As the holiday season draws near, many students are counting down until they can return to the warmth of their mother's hugs and hot cocoa. Soon, they'll all be sitting around the table, yelling over their loud, drunk uncle.
As if the anxiety of dealing with family isn't enough, many students have to worry about leaving their homes empty for the duration of the break, knowing Santa Claus may not be the only guest stopping by while they're gone.
There are, however, many simple things you can do to burglar-proof your home.
Getting someone to check on your place once or twice while you're gone can save you the headache of coming back to a looted house.
"Have someone come to pick up your mail, shovel your walk and move your car if it's going to be left in the driveway," suggested Constable Kathy MacDonald of the Calgary Police Crime Prevention Unit. "Make sure you either have a timer on your lights or someone turning them on and off so it looks like your house is occupied."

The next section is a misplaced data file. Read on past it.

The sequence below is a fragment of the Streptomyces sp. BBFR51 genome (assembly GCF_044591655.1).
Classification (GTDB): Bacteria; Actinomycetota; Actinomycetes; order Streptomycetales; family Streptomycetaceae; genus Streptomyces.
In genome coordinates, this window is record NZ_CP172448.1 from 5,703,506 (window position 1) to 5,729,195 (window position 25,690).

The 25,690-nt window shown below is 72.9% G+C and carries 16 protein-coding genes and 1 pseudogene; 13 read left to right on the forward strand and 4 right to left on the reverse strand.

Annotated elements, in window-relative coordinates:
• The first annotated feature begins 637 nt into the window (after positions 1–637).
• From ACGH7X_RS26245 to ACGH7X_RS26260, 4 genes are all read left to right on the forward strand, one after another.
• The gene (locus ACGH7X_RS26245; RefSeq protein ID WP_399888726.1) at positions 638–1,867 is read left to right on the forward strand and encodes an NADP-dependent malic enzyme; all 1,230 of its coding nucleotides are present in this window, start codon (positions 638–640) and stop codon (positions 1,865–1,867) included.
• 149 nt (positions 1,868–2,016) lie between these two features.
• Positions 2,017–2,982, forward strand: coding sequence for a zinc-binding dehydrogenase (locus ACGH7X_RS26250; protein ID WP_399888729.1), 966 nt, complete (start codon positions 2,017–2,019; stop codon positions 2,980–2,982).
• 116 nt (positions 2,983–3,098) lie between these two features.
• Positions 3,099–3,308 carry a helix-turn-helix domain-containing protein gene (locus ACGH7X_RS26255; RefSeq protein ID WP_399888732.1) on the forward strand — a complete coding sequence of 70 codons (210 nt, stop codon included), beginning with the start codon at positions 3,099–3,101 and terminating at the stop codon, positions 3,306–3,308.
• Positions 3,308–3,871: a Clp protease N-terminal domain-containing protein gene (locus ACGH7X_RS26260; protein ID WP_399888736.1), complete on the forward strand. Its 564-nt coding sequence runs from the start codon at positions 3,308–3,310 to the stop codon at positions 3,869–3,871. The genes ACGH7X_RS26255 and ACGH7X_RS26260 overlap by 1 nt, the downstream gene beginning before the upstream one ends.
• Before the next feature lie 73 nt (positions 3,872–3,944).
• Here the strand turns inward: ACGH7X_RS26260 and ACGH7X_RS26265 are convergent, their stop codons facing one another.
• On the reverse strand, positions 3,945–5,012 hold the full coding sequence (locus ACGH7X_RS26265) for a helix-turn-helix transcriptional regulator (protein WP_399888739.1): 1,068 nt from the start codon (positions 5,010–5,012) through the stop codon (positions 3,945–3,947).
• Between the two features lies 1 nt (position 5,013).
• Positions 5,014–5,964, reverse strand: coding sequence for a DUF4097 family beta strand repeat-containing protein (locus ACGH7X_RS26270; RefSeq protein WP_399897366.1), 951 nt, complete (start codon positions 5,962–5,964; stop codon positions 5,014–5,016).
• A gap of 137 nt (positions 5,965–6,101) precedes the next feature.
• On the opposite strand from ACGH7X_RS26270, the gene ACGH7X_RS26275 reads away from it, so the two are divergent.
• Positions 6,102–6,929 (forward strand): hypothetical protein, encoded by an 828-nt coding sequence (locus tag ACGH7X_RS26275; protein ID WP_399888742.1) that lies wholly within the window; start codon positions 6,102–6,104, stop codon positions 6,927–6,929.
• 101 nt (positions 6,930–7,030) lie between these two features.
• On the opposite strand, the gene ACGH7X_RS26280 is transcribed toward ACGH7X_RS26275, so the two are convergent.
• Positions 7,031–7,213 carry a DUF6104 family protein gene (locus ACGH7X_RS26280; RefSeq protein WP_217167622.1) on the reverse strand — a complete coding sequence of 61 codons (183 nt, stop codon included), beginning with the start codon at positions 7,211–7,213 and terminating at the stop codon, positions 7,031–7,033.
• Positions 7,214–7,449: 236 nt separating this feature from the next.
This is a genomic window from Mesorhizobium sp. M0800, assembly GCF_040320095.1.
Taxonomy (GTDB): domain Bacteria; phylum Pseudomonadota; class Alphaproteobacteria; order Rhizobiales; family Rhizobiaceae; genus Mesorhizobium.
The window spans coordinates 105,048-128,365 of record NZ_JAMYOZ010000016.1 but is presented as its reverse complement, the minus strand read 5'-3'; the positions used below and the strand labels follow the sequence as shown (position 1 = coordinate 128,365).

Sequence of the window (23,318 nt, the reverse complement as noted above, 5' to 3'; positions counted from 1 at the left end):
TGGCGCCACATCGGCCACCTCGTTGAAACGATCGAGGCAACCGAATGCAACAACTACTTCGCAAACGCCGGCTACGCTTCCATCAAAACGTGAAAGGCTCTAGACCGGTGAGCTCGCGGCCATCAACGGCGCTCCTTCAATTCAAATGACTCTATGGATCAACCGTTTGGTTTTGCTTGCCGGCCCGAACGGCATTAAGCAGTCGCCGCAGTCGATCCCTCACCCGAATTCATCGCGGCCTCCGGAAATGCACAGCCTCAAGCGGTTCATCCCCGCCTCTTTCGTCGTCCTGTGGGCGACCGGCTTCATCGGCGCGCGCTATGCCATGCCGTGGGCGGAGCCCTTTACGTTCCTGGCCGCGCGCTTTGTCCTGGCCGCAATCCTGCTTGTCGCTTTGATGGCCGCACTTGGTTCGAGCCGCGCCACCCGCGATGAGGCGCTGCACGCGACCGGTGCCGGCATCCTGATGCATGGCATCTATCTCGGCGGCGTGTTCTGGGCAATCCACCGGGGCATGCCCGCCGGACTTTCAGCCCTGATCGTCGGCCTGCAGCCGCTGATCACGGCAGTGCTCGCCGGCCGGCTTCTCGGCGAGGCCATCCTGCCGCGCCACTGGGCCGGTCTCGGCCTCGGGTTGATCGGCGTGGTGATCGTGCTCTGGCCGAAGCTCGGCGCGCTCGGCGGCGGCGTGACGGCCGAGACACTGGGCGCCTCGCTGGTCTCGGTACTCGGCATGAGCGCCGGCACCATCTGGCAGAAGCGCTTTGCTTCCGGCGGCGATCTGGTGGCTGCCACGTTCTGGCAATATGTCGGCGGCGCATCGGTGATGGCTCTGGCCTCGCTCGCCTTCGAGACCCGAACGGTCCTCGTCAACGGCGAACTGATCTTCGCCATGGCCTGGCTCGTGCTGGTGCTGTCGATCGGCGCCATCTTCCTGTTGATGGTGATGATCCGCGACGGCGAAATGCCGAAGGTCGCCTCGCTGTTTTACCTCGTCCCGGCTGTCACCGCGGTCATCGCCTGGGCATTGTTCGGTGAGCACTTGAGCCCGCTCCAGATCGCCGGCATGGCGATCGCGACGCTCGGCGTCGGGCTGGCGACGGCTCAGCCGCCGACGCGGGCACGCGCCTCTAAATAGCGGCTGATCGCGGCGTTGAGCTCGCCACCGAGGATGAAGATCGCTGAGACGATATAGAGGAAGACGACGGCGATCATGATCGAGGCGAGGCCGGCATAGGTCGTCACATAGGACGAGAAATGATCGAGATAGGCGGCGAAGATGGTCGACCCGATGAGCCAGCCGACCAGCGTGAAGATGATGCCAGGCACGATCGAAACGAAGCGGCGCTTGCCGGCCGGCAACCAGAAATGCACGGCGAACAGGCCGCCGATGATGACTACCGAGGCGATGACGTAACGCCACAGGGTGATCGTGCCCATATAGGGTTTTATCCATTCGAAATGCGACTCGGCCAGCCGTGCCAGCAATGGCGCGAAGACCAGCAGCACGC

Luckily for students living on campus, Campus Security staffing levels are maintained over the holiday season and floor managers stay in Residence to help protect students' property. Unfortunately, there are still instances every break which make for unhappy returns to school for some students.
"It seems that every year some students leave their windows open thinking they'll come home to a fresh room," said Campus Security Manager Lanny Fritz. "Instead, the pipes freeze and burst and students come home to a water-damaged suite. Don't leave messages on your doors or answering machines advertising that you'll be away."
Students may also fear losing their works-in-progress.
"Things like laptops should be hidden well or left with someone while you're away," urged Fritz. "Also, make sure you back up any work before you leave."
Other suggestions include leaving curtains the way you normally have them. Or have someone open them in the morning and close them at night. A shuttered up house looks unoccupied.
Although expensive, students might want to consider buying a safe so if something does happen, valuables will be safer.
The simplest, yet overlooked, crime prevention technique is offered by Constable MacDonald.
"Make sure you lock the door whenever you go on holidays."